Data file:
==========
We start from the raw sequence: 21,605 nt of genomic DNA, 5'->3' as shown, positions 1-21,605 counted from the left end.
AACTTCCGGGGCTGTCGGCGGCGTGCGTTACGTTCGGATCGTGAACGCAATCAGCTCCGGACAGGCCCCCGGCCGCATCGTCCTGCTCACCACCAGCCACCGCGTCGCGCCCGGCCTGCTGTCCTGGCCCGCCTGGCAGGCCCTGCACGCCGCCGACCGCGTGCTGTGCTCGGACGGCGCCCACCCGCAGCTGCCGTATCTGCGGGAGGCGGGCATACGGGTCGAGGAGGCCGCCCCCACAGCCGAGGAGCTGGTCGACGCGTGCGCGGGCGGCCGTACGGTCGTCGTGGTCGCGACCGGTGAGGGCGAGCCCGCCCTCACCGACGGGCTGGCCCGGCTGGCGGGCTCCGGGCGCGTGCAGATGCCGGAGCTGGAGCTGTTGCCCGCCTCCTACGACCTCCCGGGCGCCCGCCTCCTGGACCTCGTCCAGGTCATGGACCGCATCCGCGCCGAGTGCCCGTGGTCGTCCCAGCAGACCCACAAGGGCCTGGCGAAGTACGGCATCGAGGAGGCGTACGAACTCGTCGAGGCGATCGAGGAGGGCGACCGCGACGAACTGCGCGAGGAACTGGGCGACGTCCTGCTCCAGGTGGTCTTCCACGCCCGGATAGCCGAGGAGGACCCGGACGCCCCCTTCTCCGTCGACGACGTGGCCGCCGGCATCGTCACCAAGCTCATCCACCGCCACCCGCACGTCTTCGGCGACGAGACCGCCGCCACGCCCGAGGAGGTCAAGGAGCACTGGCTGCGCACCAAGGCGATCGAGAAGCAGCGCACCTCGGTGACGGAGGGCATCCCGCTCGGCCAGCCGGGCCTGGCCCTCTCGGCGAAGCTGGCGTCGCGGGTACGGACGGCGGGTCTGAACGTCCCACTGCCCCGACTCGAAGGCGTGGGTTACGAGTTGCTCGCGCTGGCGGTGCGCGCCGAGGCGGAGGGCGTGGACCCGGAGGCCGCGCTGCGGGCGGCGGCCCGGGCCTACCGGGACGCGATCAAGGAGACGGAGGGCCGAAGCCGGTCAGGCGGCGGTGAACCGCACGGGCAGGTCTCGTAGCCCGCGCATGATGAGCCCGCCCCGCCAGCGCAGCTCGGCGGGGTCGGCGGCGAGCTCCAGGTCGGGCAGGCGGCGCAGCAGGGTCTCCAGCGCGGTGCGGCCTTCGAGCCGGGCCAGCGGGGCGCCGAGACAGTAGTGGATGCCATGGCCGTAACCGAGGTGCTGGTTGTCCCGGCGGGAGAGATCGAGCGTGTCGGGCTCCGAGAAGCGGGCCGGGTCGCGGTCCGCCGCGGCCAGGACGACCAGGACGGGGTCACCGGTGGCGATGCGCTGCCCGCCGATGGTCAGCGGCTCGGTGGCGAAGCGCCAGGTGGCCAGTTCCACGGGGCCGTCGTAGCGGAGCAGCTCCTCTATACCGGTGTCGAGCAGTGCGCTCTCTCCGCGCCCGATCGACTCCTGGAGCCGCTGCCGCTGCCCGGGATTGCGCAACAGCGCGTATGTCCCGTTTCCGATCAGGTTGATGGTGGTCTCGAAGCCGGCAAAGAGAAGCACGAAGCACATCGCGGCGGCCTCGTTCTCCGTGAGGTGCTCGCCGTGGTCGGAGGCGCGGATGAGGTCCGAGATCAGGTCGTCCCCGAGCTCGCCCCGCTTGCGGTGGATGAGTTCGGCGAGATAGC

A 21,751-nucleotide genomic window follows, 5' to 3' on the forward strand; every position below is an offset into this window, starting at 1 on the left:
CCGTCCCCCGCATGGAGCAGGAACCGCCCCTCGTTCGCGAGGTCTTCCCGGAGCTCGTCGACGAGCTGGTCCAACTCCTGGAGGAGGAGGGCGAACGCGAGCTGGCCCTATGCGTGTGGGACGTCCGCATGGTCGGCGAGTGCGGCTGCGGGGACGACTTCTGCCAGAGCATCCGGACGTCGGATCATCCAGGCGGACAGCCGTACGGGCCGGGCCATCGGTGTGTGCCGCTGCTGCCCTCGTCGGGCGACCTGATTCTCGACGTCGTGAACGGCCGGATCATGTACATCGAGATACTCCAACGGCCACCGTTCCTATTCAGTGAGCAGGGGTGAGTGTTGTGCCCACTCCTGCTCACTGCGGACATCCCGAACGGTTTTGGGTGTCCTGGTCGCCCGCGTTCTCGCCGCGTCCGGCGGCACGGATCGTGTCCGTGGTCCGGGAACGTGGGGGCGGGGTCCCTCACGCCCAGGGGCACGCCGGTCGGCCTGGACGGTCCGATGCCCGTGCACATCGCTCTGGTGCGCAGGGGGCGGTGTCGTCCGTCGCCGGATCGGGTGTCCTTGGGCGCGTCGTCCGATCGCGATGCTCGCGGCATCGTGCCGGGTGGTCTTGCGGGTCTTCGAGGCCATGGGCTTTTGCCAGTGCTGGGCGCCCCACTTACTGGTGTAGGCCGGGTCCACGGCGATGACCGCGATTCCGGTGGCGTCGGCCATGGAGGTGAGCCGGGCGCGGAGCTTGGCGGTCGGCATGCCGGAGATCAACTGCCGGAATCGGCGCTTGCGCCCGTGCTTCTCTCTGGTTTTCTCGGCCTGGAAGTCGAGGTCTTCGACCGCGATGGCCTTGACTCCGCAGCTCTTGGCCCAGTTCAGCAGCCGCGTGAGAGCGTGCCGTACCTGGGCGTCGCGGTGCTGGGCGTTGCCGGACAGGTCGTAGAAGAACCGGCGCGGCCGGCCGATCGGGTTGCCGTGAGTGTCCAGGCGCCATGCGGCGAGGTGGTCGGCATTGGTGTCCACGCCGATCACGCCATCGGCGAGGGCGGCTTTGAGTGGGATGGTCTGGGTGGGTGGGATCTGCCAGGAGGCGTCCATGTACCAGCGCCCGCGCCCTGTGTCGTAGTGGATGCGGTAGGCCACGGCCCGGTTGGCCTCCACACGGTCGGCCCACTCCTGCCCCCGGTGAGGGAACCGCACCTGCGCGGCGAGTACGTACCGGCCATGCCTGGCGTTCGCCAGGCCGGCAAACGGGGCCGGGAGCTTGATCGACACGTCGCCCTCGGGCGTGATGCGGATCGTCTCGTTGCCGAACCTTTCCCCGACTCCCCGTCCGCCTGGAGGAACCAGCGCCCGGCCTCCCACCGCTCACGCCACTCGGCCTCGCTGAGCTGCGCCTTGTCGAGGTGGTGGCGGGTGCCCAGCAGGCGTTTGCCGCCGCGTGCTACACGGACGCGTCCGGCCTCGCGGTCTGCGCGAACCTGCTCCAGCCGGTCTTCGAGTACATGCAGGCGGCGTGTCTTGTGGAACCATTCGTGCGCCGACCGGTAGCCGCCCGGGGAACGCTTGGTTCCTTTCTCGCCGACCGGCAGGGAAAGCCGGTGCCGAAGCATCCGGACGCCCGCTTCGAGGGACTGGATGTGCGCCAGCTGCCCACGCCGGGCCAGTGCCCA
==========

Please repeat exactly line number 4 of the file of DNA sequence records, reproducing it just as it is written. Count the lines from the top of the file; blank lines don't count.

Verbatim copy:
CCGTCCCCCGCATGGAGCAGGAACCGCCCCTCGTTCGCGAGGTCTTCCCGGAGCTCGTCGACGAGCTGGTCCAACTCCTGGAGGAGGAGGGCGAACGCGAGCTGGCCCTATGCGTGTGGGACGTCCGCATGGTCGGCGAGTGCGGCTGCGGGGACGACTTCTGCCAGAGCATCCGGACGTCGGATCATCCAGGCGGACAGCCGTACGGGCCGGGCCATCGGTGTGTGCCGCTGCTGCCCTCGTCGGGCGACCTGATTCTCGACGTCGTGAACGGCCGGATCATGTACATCGAGATACTCCAACGGCCACCGTTCCTATTCAGTGAGCAGGGGTGAGTGTTGTGCCCACTCCTGCTCACTGCGGACATCCCGAACGGTTTTGGGTGTCCTGGTCGCCCGCGTTCTCGCCGCGTCCGGCGGCACGGATCGTGTCCGTGGTCCGGGAACGTGGGGGCGGGGTCCCTCACGCCCAGGGGCACGCCGGTCGGCCTGGACGGTCCGATGCCCGTGCACATCGCTCTGGTGCGCAGGGGGCGGTGTCGTCCGTCGCCGGATCGGGTGTCCTTGGGCGCGTCGTCCGATCGCGATGCTCGCGGCATCGTGCCGGGTGGTCTTGCGGGTCTTCGAGGCCATGGGCTTTTGCCAGTGCTGGGCGCCCCACTTACTGGTGTAGGCCGGGTCCACGGCGATGACCGCGATTCCGGTGGCGTCGGCCATGGAGGTGAGCCGGGCGCGGAGCTTGGCGGTCGGCATGCCGGAGATCAACTGCCGGAATCGGCGCTTGCGCCCGTGCTTCTCTCTGGTTTTCTCGGCCTGGAAGTCGAGGTCTTCGACCGCGATGGCCTTGACTCCGCAGCTCTTGGCCCAGTTCAGCAGCCGCGTGAGAGCGTGCCGTACCTGGGCGTCGCGGTGCTGGGCGTTGCCGGACAGGTCGTAGAAGAACCGGCGCGGCCGGCCGATCGGGTTGCCGTGAGTGTCCAGGCGCCATGCGGCGAGGTGGTCGGCATTGGTGTCCACGCCGATCACGCCATCGGCGAGGGCGGCTTTGAGTGGGATGGTCTGGGTGGGTGGGATCTGCCAGGAGGCGTCCATGTACCAGCGCCCGCGCCCTGTGTCGTAGTGGATGCGGTAGGCCACGGCCCGGTTGGCCTCCACACGGTCGGCCCACTCCTGCCCCCGGTGAGGGAACCGCACCTGCGCGGCGAGTACGTACCGGCCATGCCTGGCGTTCGCCAGGCCGGCAAACGGGGCCGGGAGCTTGATCGACACGTCGCCCTCGGGCGTGATGCGGATCGTCTCGTTGCCGAACCTTTCCCCGACTCCCCGTCCGCCTGGAGGAACCAGCGCCCGGCCTCCCACCGCTCACGCCACTCGGCCTCGCTGAGCTGCGCCTTGTCGAGGTGGTGGCGGGTGCCCAGCAGGCGTTTGCCGCCGCGTGCTACACGGACGCGTCCGGCCTCGCGGTCTGCGCGAACCTGCTCCAGCCGGTCTTCGAGTACATGCAGGCGGCGTGTCTTGTGGAACCATTCGTGCGCCGACCGGTAGCCGCCCGGGGAACGCTTGGTTCCTTTCTCGCCGACCGGCAGGGAAAGCCGGTGCCGAAGCATCCGGACGCCCGCTTCGAGGGACTGGATGTGCGCCAGCTGCCCACGCCGGGCCAGTGCCCA